CHARLESTON, S.C. (WCIV) -- After the lithium batteries used on Boeing 787s caught fire last January, the aviation giant teamed up with the Federal Aviation Administration to review how they could make their planes safer.
The resulting report was released Wednesday and states that the FAA/Boeing team found the aircraft "was soundly designed, met
its intended safety level, and that the manufacturer and the FAA had effective
processes in place to identify and correct issues that emerged before and after
"After the first Boeing
787 battery incident last year, I called for a comprehensive review of the
entire design, manufacture and assembly process for the aircraft as well as a
critical look at our own oversight," said FAA Administrator Michael P. Huerta.
"The review team identified some problems with the manufacturing process and the
way we oversee it, and we are moving quickly to address those
The review team traveled to Boeing facilities in the U.S. and abroad, and found issues in the manufacturing and supplier quality areas that prompted four recommendations for Boeing to address.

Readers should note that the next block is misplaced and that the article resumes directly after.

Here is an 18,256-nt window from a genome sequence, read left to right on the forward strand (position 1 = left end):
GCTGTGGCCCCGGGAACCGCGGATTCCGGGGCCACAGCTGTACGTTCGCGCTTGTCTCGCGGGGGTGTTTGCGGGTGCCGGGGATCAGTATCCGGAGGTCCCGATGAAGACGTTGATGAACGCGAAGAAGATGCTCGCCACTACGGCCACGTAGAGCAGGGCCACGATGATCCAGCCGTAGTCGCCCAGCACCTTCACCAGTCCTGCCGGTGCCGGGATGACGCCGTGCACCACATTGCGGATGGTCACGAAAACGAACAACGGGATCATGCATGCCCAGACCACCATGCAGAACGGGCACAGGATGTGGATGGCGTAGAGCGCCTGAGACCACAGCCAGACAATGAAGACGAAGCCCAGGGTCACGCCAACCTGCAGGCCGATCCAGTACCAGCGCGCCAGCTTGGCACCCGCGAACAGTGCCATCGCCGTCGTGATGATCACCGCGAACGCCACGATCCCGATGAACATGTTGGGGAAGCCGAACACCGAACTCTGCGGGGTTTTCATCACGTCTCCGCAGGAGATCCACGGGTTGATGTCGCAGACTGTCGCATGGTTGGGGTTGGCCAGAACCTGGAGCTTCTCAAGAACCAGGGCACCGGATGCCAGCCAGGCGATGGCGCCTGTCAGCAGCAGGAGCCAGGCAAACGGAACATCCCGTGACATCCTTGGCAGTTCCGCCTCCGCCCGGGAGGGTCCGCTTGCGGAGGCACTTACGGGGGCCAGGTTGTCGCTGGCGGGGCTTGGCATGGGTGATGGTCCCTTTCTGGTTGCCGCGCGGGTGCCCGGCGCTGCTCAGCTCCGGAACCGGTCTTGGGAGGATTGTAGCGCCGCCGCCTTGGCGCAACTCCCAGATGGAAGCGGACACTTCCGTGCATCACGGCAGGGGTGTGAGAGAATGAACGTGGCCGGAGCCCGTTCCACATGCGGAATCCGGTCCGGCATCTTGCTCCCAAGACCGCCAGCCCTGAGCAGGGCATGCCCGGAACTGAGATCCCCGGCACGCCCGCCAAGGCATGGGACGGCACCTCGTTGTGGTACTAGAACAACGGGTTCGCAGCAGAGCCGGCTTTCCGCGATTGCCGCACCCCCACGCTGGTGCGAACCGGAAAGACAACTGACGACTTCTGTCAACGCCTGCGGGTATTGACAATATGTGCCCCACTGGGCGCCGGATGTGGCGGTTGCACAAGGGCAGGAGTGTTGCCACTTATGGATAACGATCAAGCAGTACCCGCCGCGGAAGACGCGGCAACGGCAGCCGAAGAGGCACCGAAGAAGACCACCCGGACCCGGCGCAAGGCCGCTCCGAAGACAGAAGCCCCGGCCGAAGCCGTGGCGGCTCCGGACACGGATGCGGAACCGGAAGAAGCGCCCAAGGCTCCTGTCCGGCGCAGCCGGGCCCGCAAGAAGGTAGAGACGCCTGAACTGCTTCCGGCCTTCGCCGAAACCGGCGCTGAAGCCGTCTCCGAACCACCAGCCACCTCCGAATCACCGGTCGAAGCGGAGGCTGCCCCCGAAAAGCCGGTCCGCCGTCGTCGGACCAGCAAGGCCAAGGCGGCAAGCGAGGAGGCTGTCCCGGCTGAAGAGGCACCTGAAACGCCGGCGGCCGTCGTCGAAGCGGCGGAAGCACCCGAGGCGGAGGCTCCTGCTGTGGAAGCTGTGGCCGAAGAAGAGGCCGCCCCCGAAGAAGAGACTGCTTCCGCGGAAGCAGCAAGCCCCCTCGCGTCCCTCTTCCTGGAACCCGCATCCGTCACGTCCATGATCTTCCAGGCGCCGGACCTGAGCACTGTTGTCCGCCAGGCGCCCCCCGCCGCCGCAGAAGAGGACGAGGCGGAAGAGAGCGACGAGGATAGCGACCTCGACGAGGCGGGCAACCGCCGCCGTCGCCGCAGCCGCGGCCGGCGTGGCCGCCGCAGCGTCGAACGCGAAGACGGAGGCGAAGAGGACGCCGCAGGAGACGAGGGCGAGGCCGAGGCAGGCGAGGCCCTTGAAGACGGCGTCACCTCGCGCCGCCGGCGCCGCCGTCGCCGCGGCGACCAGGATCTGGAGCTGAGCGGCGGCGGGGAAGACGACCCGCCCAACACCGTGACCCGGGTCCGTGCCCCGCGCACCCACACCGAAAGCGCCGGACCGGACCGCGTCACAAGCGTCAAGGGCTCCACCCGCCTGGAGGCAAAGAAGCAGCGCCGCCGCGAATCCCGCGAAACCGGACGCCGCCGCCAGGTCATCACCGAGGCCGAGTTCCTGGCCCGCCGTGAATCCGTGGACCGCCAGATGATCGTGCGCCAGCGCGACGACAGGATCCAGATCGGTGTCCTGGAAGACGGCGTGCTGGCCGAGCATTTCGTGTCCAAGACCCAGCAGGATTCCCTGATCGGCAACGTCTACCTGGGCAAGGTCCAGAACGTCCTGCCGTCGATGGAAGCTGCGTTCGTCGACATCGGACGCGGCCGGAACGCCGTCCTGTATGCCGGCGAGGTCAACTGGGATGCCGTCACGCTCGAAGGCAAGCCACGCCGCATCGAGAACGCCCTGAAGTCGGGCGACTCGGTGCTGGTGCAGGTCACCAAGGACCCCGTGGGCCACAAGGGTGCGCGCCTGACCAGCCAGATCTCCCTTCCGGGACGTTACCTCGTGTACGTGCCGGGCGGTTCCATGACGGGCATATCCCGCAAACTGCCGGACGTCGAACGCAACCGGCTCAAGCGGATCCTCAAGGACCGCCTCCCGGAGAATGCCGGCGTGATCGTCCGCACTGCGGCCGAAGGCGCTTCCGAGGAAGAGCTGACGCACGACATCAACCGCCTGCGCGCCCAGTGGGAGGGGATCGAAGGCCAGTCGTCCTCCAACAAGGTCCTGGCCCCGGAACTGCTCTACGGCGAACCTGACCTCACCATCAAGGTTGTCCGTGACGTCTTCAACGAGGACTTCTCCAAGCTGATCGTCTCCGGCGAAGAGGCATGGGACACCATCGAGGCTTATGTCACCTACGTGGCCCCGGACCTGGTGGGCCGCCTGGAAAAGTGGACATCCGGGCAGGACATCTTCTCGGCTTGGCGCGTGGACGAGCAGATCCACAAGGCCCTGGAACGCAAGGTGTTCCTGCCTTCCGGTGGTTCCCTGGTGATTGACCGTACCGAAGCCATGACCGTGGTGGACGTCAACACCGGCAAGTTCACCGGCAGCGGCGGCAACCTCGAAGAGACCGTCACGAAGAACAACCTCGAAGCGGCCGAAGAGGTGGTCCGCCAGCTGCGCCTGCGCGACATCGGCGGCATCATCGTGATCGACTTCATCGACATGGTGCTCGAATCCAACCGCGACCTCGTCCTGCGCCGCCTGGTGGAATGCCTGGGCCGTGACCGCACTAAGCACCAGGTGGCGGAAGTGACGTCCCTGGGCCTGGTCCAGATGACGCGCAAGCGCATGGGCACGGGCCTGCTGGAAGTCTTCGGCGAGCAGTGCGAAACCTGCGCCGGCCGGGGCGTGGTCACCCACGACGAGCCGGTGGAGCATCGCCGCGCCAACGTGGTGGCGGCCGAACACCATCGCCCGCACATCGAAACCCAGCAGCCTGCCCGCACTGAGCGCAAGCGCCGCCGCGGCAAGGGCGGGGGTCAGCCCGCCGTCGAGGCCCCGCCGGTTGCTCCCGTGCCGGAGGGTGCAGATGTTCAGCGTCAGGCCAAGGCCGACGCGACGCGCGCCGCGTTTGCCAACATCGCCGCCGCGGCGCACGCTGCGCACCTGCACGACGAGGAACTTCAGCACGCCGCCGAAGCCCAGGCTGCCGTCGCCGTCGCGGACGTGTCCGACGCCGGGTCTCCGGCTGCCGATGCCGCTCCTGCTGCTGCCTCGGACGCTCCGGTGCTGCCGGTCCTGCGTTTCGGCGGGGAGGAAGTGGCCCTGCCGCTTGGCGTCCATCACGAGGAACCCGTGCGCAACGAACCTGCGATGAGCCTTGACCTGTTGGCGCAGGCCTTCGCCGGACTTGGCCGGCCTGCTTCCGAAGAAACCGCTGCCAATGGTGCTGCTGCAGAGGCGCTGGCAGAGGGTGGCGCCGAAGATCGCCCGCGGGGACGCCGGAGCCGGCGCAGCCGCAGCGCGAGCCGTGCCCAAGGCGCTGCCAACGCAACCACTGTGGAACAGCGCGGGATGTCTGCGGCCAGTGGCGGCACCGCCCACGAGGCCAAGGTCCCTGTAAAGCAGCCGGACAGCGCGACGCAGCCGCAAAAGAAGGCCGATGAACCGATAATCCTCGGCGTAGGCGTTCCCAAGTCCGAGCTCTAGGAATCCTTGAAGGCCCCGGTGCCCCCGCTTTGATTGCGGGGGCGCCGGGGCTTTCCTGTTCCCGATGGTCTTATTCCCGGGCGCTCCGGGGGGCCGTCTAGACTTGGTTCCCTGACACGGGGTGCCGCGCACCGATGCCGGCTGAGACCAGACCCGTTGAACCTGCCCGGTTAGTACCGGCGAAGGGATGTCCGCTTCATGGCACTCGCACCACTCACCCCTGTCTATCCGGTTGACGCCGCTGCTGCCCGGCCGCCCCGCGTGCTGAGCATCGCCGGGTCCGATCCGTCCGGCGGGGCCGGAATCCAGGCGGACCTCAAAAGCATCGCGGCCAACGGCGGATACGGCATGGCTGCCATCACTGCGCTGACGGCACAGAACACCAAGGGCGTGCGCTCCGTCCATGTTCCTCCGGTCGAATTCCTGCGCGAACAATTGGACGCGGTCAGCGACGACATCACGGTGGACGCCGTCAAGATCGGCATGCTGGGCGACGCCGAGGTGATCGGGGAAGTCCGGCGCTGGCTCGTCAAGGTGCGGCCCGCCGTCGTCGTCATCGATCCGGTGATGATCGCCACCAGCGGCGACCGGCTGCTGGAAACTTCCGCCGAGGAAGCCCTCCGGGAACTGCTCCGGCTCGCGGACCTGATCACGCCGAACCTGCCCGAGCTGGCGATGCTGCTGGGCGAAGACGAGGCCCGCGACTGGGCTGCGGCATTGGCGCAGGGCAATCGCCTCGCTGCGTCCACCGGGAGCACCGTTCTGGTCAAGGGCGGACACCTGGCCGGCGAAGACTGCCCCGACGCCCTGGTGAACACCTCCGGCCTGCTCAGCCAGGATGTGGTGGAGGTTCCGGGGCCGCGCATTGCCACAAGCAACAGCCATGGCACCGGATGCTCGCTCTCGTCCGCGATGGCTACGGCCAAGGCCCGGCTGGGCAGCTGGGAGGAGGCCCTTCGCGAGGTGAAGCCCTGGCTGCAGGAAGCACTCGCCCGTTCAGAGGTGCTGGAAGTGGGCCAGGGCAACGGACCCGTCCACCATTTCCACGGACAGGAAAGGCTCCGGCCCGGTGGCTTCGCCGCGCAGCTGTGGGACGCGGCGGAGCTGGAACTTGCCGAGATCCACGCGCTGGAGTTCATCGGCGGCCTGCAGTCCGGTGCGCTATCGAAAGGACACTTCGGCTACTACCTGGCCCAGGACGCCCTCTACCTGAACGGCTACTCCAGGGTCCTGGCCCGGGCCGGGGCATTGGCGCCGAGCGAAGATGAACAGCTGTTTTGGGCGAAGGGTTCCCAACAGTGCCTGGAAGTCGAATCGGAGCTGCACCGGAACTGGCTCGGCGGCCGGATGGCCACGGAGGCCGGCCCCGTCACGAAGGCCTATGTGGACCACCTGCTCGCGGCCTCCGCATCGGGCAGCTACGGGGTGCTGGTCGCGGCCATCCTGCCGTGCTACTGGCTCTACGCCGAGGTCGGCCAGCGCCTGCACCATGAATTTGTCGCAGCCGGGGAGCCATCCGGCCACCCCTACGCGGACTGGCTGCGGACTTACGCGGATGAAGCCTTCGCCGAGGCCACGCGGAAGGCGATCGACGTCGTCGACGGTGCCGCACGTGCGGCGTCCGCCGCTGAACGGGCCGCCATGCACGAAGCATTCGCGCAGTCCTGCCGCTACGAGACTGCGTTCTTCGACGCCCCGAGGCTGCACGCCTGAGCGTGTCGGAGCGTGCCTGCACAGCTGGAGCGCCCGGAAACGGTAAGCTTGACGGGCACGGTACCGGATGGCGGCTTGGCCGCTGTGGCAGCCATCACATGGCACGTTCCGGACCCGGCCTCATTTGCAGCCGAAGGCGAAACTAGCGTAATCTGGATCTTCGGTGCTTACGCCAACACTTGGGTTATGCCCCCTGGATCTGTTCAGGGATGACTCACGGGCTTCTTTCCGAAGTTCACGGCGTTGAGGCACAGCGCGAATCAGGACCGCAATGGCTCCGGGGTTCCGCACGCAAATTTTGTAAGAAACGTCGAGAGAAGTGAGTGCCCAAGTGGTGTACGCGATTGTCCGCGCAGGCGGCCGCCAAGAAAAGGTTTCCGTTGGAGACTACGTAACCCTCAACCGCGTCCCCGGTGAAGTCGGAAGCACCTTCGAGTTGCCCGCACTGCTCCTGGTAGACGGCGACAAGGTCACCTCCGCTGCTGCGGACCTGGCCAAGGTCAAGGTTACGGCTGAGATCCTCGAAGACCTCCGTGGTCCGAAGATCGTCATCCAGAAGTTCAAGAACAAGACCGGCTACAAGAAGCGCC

- Continue to implement and mature gated design and production
- Ensure suppliers are fully aware of their responsibilities
a way to ensure suppliers identify realistic program risks
- Require its
suppliers to follow industry standards for personnel performing Boeing-required
The team also found improvements the FAA could make.
- Revise its order
on certificate management of manufacturers to recognize new aircraft
manufacturing business models
- Revise its order on production approval
procedures to more fully address complex, large-scale manufacturers with
extended supply chains
- Revise other orders to ensure engineering conformity
inspections for all projects are based on risk.
officials said they are already addressing the issues by "revising internal
policies and procedures for manufacturing oversight."
risk tools to ensure manufacturing surveillance is conducted at the highest risk
- Assess risks related to emerging technologies, complex
manufacturing processes and supply chain management
- Make engineering
conformity determinations using standardized, risk-based criteria
FAA manufacturing inspectors will also expand their review
of production for suppliers, including those located
outside the United States.
The FAA also is
working on a rule to strengthen the supplier reporting process for quality
issues at all tiers of the supply chain.
To see the full report, click here.